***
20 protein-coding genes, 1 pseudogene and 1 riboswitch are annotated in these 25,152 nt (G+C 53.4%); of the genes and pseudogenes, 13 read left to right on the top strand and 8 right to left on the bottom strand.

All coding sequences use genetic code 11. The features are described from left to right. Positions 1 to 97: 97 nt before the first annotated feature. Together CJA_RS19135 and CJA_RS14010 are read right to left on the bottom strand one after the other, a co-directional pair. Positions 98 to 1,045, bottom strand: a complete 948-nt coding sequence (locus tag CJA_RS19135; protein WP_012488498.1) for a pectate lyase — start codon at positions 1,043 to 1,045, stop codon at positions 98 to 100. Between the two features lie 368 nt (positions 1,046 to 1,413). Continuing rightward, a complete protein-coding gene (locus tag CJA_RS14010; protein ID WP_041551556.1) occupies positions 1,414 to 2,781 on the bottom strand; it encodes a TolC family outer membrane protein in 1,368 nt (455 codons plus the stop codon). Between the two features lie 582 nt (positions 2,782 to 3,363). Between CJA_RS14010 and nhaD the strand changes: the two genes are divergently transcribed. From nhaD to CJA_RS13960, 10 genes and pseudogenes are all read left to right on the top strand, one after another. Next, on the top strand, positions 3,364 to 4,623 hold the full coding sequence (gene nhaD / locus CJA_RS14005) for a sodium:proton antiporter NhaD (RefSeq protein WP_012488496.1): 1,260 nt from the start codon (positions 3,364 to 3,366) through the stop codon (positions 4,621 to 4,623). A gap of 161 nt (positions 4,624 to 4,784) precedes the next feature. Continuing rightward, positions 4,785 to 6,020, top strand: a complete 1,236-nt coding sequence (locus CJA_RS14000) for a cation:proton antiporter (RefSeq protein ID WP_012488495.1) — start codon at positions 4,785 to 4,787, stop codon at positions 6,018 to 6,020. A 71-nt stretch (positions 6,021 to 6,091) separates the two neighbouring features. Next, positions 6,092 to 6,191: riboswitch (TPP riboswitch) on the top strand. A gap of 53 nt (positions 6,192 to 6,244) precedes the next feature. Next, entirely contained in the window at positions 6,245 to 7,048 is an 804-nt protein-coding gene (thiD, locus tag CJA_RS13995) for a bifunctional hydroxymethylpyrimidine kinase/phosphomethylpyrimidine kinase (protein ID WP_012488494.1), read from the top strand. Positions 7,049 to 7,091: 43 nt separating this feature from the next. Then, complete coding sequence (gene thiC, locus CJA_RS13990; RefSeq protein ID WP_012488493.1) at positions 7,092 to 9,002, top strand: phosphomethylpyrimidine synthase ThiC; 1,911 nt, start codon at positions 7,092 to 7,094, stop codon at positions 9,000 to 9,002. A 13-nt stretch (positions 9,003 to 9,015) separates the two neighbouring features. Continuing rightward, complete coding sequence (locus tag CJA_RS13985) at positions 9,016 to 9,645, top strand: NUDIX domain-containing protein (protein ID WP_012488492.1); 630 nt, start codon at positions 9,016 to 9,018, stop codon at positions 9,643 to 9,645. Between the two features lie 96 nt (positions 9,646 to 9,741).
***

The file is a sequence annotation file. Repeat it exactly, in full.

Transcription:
20 protein-coding genes, 1 pseudogene and 1 riboswitch are annotated in these 25,152 nt (G+C 53.4%); of the genes and pseudogenes, 13 read left to right on the top strand and 8 right to left on the bottom strand.

All coding sequences use genetic code 11. The features are described from left to right. Positions 1 to 97: 97 nt before the first annotated feature. Together CJA_RS19135 and CJA_RS14010 are read right to left on the bottom strand one after the other, a co-directional pair. Positions 98 to 1,045, bottom strand: a complete 948-nt coding sequence (locus tag CJA_RS19135; protein WP_012488498.1) for a pectate lyase — start codon at positions 1,043 to 1,045, stop codon at positions 98 to 100. Between the two features lie 368 nt (positions 1,046 to 1,413). Continuing rightward, a complete protein-coding gene (locus tag CJA_RS14010; protein ID WP_041551556.1) occupies positions 1,414 to 2,781 on the bottom strand; it encodes a TolC family outer membrane protein in 1,368 nt (455 codons plus the stop codon). Between the two features lie 582 nt (positions 2,782 to 3,363). Between CJA_RS14010 and nhaD the strand changes: the two genes are divergently transcribed. From nhaD to CJA_RS13960, 10 genes and pseudogenes are all read left to right on the top strand, one after another. Next, on the top strand, positions 3,364 to 4,623 hold the full coding sequence (gene nhaD / locus CJA_RS14005) for a sodium:proton antiporter NhaD (RefSeq protein WP_012488496.1): 1,260 nt from the start codon (positions 3,364 to 3,366) through the stop codon (positions 4,621 to 4,623). A gap of 161 nt (positions 4,624 to 4,784) precedes the next feature. Continuing rightward, positions 4,785 to 6,020, top strand: a complete 1,236-nt coding sequence (locus CJA_RS14000) for a cation:proton antiporter (RefSeq protein ID WP_012488495.1) — start codon at positions 4,785 to 4,787, stop codon at positions 6,018 to 6,020. A 71-nt stretch (positions 6,021 to 6,091) separates the two neighbouring features. Next, positions 6,092 to 6,191: riboswitch (TPP riboswitch) on the top strand. A gap of 53 nt (positions 6,192 to 6,244) precedes the next feature. Next, entirely contained in the window at positions 6,245 to 7,048 is an 804-nt protein-coding gene (thiD, locus tag CJA_RS13995) for a bifunctional hydroxymethylpyrimidine kinase/phosphomethylpyrimidine kinase (protein ID WP_012488494.1), read from the top strand. Positions 7,049 to 7,091: 43 nt separating this feature from the next. Then, complete coding sequence (gene thiC, locus CJA_RS13990; RefSeq protein ID WP_012488493.1) at positions 7,092 to 9,002, top strand: phosphomethylpyrimidine synthase ThiC; 1,911 nt, start codon at positions 7,092 to 7,094, stop codon at positions 9,000 to 9,002. A 13-nt stretch (positions 9,003 to 9,015) separates the two neighbouring features. Continuing rightward, complete coding sequence (locus tag CJA_RS13985) at positions 9,016 to 9,645, top strand: NUDIX domain-containing protein (protein ID WP_012488492.1); 630 nt, start codon at positions 9,016 to 9,018, stop codon at positions 9,643 to 9,645. Between the two features lie 96 nt (positions 9,646 to 9,741).